Couse / Hampton Park median real estate price is $302,178, which is more expensive than 29.3% of the neighborhoods in New York and 47.2% of the neighborhoods in the U.S.
The average rental price in Couse / Hampton Park is currently $2,572, based on NeighborhoodScout's exclusive analysis. Rents here are currently lower in price than 54.7% of New York neighborhoods.
Couse / Hampton Park is a suburban neighborhood (based on population density) located in Rensselaer, New York.
Couse / Hampton Park real estate is primarily made up of medium sized (three or four bedroom) to small (studio to two bedroom) single-family homes and townhomes. Most of the residential real estate is owner occupied. Many of the residences in the Couse / Hampton Park neighborhood are established but not old, having been built between 1970 and 1999. A number of residences were also built between 2000 and the present.
In Couse / Hampton Park, the current vacancy rate is 2.9%, which is a lower rate of vacancies than 81.9% of all neighborhoods in the U.S. This means that the housing supply in Couse / Hampton Park is very tight compared to the demand for property here.
When you see a neighborhood for the first time, the most important thing is often the way it looks, like its homes and its setting. Some places look the same, but they only reveal their true character after living in them for a while because they contain a unique mix of occupational or cultural groups. This neighborhood is very unique in some important ways, according to NeighborhoodScout's exclusive exploration and analysis.
The government often provides some of the more stable jobs in the economy. From local, to state, to federal government workers, the government can also be a major employer. What NeighborhoodScout's analysis revealed, is that the Couse / Hampton Park neighborhood in particular stands out when compared nationally for the proportion of its working residents who are employed by the government. At 15.4% of its workforce, this neighborhood has a greater concentration of government workers than 97.2% of U.S. neighborhoods.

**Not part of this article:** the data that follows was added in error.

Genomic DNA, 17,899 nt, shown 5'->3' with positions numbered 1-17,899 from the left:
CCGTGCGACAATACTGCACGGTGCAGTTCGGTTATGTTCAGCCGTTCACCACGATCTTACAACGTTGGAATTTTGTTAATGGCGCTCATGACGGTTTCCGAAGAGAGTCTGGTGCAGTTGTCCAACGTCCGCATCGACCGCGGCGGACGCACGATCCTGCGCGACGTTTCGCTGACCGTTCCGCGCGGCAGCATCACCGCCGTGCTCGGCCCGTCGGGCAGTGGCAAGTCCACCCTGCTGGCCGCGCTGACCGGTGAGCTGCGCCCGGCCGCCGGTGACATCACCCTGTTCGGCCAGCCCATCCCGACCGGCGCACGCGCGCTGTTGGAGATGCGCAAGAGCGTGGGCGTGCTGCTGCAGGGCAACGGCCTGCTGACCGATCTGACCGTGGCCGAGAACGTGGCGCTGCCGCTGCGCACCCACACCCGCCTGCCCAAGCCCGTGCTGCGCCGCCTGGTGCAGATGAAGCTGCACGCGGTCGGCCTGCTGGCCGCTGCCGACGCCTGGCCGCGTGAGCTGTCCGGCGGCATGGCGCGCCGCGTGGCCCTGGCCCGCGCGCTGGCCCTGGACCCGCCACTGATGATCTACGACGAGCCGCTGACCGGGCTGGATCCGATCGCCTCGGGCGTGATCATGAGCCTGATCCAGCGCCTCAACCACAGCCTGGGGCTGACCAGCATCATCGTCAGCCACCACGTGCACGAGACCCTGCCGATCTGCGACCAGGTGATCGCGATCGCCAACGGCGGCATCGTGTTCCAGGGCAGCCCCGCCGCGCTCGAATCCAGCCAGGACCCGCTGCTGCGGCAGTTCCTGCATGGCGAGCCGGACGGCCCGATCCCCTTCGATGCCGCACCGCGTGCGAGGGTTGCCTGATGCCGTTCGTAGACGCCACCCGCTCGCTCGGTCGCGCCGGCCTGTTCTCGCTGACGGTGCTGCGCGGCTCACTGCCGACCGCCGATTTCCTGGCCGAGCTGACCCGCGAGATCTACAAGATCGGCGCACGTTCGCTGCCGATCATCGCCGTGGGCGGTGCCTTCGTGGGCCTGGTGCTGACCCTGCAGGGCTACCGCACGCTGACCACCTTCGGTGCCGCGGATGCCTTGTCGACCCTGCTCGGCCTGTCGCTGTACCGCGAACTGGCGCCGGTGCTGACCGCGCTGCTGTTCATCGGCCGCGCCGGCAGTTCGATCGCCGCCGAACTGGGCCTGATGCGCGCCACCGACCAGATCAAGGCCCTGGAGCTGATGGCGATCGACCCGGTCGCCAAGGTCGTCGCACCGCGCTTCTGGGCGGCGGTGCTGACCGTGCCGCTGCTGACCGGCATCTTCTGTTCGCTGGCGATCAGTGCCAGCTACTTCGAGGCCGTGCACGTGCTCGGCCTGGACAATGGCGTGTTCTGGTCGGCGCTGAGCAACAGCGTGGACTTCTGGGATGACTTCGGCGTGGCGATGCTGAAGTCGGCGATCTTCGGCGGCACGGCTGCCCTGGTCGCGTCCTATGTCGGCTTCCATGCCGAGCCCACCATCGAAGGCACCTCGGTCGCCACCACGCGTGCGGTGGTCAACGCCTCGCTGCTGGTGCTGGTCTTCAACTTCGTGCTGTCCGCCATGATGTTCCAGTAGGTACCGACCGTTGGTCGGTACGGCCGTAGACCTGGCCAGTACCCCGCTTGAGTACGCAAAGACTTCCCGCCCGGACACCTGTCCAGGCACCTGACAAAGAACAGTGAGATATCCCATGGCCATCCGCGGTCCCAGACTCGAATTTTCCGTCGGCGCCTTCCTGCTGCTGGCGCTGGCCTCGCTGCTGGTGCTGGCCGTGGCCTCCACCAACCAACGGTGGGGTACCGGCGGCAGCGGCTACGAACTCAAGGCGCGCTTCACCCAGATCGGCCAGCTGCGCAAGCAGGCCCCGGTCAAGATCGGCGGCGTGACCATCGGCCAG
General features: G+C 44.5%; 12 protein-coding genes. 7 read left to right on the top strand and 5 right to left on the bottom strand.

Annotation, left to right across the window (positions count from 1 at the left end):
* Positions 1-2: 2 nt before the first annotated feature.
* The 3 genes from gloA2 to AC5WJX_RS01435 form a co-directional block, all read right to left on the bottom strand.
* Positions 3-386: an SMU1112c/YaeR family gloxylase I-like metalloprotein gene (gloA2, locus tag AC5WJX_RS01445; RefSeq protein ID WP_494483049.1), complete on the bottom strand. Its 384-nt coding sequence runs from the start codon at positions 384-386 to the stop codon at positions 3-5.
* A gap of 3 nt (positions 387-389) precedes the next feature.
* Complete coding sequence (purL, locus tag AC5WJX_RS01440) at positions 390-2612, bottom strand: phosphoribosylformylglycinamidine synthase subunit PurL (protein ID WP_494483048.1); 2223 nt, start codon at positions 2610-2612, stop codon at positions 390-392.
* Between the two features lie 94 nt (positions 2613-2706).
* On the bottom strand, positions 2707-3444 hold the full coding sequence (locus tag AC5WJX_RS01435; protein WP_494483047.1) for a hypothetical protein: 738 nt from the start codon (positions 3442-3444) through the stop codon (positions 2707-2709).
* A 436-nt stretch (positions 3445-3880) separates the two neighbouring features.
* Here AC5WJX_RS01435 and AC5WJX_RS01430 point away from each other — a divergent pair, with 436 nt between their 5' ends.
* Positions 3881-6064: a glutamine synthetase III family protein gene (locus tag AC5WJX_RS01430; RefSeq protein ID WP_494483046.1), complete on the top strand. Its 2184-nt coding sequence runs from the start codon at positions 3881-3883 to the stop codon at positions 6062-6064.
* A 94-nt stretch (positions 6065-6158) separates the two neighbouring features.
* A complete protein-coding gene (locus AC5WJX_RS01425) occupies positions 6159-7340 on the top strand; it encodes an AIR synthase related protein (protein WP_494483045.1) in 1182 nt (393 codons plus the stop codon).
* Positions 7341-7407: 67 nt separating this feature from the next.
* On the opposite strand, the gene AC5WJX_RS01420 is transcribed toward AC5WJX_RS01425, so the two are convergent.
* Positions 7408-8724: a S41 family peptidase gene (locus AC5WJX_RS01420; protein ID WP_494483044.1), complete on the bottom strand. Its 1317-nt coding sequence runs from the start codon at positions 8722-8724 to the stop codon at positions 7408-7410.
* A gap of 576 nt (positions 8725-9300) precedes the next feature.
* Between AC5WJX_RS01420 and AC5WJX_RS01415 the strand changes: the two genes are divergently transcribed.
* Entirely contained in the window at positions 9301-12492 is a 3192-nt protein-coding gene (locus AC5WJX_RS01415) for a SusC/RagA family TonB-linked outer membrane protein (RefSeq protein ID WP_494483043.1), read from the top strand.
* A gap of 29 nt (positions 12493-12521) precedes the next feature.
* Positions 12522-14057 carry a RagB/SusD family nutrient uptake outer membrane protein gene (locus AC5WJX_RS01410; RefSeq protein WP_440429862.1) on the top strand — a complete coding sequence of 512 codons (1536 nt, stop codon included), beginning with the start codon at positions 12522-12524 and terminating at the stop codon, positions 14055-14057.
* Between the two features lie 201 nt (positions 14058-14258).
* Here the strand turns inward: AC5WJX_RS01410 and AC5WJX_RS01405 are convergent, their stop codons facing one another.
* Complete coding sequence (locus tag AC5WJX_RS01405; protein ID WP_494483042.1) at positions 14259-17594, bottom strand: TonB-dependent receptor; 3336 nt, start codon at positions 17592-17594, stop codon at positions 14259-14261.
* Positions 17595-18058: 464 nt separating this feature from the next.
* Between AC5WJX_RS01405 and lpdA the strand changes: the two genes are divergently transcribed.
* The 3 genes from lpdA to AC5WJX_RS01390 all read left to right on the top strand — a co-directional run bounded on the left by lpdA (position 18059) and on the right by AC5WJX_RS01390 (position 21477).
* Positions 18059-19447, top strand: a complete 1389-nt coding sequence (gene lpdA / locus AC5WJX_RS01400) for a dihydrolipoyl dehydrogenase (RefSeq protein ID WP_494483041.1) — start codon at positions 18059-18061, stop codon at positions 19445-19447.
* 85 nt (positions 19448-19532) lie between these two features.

If you love row houses and attached homes, you will probably really like the Couse / Hampton Park neighborhood. The ambiance, the charm, of row houses is something special. And in sheer abundance of row houses, this neighborhood truly stands out. The real estate here has a higher proportion of row houses and attached homes than nearly any neighborhood in America. In fact, 28.4% of the residential real estate here is classified as row houses and attached homes.
Did you know that the Couse / Hampton Park neighborhood has more Irish and Polish ancestry people living in it than nearly any neighborhood in America? It's true! In fact, 27.0% of this neighborhood's residents have Irish ancestry and 11.9% have Polish ancestry.
Couse / Hampton Park is also pretty special linguistically. Significantly, 0.9% of its residents five years old and above primarily speak Urdu, which is the national language of Pakistan, at home. While this may seem like a small percentage, it is higher than 96.8% of the neighborhoods in America.
There are two complementary measures for understanding the income of a neighborhood's residents: the average and the extremes. While a neighborhood may be relatively wealthy overall, it is equally important to understand the rate of people - particularly children - who are living at or below the federal poverty line, which is extremely low income. Some neighborhoods with a lower average income may actually have a lower childhood poverty rate than another with a higher average income, and this helps us understand the conditions and character of a neighborhood.